I now come to the real point and object of this paper. We have in England, at Hoxne, one of the finest opportunities known to exist anywhere in Europe of determining the true relation that the beds containing remains of palæolithic man and the great extinct Mammalia bear to the Glacial period; yet we have been content for more than a dozen years to allow the age of the beds that underlie these deposits to remain a conjecture, and to accept a theory instead of ascertaining what are the true facts of the case. The geological world has been taught to believe that a question was settled that is not settled. We do know the age of the Hoxne deposits: they may, as held by Prof. Prestwich, be postglacial; or they may, as held by Messrs. Croll and Geikie, be interglacial; or, lastly, they may, as I hold, be preglacial.
It is not creditable that this uncertainty should remain when it can easily be cleared up. A few shafts or bore-holes put down would soon determine whether or not glacial beds underlie the dark clays of the brick-pit, or sands and gravel underlie the bowlder-clay on the other side of the brook. Excavations should also be made around the spot where Mr. Frere made his discoveries, to ascertain the exact position in which the flint implements were found so abundantly. I feel satisfied that, if Sir Edward Kerrison, to whom the property belongs, were applied to by any of our learned societies, he would willingly allow the necessary excavations to be made. Probably the expenditure of two hundred pounds would be amply sufficient, and I submit that it is a work that should be undertaken by the Royal Society or the British Association, who make grants for scientific inquiry.—Quarterly Journal of Science.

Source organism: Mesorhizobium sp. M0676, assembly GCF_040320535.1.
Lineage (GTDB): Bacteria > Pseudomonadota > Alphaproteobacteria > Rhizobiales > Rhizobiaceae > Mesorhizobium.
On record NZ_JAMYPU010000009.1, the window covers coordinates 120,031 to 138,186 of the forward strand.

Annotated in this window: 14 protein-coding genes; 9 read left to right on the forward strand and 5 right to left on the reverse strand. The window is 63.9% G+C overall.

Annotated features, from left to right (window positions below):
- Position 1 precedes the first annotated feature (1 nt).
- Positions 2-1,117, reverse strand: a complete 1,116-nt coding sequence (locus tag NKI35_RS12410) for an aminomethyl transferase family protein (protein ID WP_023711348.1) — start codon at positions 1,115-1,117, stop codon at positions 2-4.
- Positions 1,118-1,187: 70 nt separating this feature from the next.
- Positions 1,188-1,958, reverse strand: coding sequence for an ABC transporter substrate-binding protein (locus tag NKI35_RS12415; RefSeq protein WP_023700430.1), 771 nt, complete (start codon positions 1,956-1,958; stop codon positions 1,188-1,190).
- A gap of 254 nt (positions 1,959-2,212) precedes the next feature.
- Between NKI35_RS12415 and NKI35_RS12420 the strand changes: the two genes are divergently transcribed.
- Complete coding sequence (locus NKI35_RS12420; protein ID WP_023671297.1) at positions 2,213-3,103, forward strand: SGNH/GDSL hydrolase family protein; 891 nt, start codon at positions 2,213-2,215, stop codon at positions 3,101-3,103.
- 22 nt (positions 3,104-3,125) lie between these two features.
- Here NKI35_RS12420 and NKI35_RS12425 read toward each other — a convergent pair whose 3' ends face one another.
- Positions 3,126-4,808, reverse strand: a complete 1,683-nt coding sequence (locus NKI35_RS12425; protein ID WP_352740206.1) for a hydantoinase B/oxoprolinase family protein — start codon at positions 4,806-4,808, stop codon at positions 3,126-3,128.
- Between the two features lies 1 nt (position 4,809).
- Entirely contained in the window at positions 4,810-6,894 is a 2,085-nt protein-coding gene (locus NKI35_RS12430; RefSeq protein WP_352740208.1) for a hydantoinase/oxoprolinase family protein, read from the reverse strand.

|EFFECTS OF STUDY ON THE EYESIGHT.|
A POPULAR error has long existed as to the real character of short-sightedness; and even medical men have to some extent participated in it. It is not an indication of strength of vision. It is a disease, always inconvenient, and sometimes dangerous. Its char-
- The circumstance that one of the children of the writer is temporarily withdrawn from school because of injury to his sight contracted in study, has led him to look into this subject, and this paper is the result. The startling extent, the rapid increase, and the serious character, of these visual defects in our schools, and the fact that the greater part of them originated there, and might have been prevented, should awaken universal interest, that the proper remedies may be applied to arrest the evil as speedily and effectually as possible.
The writer having submitted this paper to Dr. David Webster, of this city, takes this occasion to acknowledge, with great pleasure, his obligation to him for important suggestions.